It took a presidential helicopter trip to a Coldplay concert for the government to admit what we had all known for a long time already: Traffic is dangerous.
When British band Coldplay visited the Philippines for a concert at the Philippine Arena recently, excitement was high among fans. Over 50,000 of them made the trip to the sold-out gig at the largest indoor arena in the world, and most did so by car.
A few lucky VIPs didn’t have to put up with being stuck in a huge metal avalanche, and traveled to the event by helicopter. Among them was the president of the Philippines, Bongbong Marcos. Pictures and videos of his helicopter arriving and leaving set the Internet alight and left more than a few people not best pleased.
The Presidential Communications Office confirmed Marcos’s attendance at the show, but didn’t comment on his mode of transportation. That job fell to the Presidential Security Command—specifically PSC commander MGen. Nelson Morales, who published a statement on Facebook saying his organization recognized the traffic as a potential threat to the president and opted to get him there by chopper instead.
Unsurprisingly, his words drew some flak and did little to calm upset concertgoers who had been stuck in traffic for hours. He’s the wrong guy to be upset with, though, as all he did was do his job, and that’s to keep the head of state safe in a country where very real threats to such a person exist.
His wording was a little unfortunate as the influx of fans was hardly unprecedented, and Carmageddon happens every single time there is a concert at the arena (as we experienced ourselves during a Blackpink concert), but other than that, he’s not the one to be upset with.
Leaving aside the discussion of whether a president should be using a government helicopter to fly to a concert that he seemingly attended as a private individual (or if his Singapore trip to watch Formula 1 was acceptable), this incident has at the very least officially confirmed that traffic in the Philippines—and in particular being stuck in it for hours—is indeed dangerous.
Normal people—as in those without access to a helicopter, presidential motorcade, or at least some rent-a-cops—have known this painful truth for many years, and it’s not just the risk of assassination they’re worried about.
I’ve lost count of how many times I have seen ambulances stuck in traffic with lights and sirens blaring, and the chances of survival for the ill passenger onboard diminishing by the minute.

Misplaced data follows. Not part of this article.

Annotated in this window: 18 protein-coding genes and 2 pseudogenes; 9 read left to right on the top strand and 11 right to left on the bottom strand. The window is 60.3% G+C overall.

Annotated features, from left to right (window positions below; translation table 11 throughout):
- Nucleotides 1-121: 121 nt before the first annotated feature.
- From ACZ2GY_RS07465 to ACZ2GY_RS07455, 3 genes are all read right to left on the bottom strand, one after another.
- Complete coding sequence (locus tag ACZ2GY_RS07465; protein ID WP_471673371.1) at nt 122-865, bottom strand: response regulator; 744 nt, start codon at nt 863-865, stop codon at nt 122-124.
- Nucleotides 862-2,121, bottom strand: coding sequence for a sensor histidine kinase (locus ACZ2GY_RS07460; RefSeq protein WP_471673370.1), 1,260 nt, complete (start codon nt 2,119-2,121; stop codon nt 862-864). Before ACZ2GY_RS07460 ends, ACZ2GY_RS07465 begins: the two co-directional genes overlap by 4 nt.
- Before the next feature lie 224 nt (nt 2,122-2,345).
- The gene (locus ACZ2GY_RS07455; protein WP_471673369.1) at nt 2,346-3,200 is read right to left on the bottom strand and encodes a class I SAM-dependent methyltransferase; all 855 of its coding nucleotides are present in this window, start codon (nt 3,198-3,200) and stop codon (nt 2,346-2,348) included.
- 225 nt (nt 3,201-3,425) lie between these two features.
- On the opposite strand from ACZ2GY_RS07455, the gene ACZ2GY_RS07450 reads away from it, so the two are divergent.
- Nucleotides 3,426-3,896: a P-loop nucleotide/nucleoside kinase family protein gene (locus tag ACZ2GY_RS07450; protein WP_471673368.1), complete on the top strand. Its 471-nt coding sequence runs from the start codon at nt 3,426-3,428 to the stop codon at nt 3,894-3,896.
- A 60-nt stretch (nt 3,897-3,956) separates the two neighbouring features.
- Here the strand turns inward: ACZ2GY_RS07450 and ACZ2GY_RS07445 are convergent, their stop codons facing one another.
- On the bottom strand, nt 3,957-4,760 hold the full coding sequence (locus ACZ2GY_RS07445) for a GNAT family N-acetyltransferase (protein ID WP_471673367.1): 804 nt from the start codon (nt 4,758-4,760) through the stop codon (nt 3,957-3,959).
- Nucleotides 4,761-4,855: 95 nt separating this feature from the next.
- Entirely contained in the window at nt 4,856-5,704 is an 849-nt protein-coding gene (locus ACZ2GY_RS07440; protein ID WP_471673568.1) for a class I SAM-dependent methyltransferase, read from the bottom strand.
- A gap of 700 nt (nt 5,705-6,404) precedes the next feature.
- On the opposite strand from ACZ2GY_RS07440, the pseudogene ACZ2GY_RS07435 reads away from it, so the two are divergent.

And that’s before we even look at the many collisions and all the other health impacts that heavy traffic and the pollution it generates are causing. Traffic in the Philippines can, and does, kill thousands of people every year, in many different and often avoidable ways.
In a better world, there would be a train station right next to the Philippine Arena, and most people would arrive by public transport, just as music fans in other big cities like London, Munich, or New York do all the time.
It also wouldn’t just be the hoi polloi using public transportation, but also VIPs and politicians, as happens in many other countries. Back in 2010, then UK prime minister David Cameron told his ministers to use the London Tube to get to work instead of ministerial cars, and Danish prime minister Mette Frederiksen can often be seen cycling to her office.
While it’s nice that the powers-that-be are now seemingly acknowledging the dangers of traffic to human life, we need to take a hard look at the Philippine Arena and the way it is run in search of a solution.
There clearly is no functioning traffic management plan in place for events like this, as we saw firsthand when we got stuck there for hours. Chances are that the venue in its current form would not have received planning permission in many other countries as the traffic issues should have been obvious from the start.
Owners and organizers owe it to music fans who spend their hard-earned money on tickets to address this issue with urgency. So that at least until decent public transport is in place, we can all drive there without getting stuck in traffic for hours—presidents included.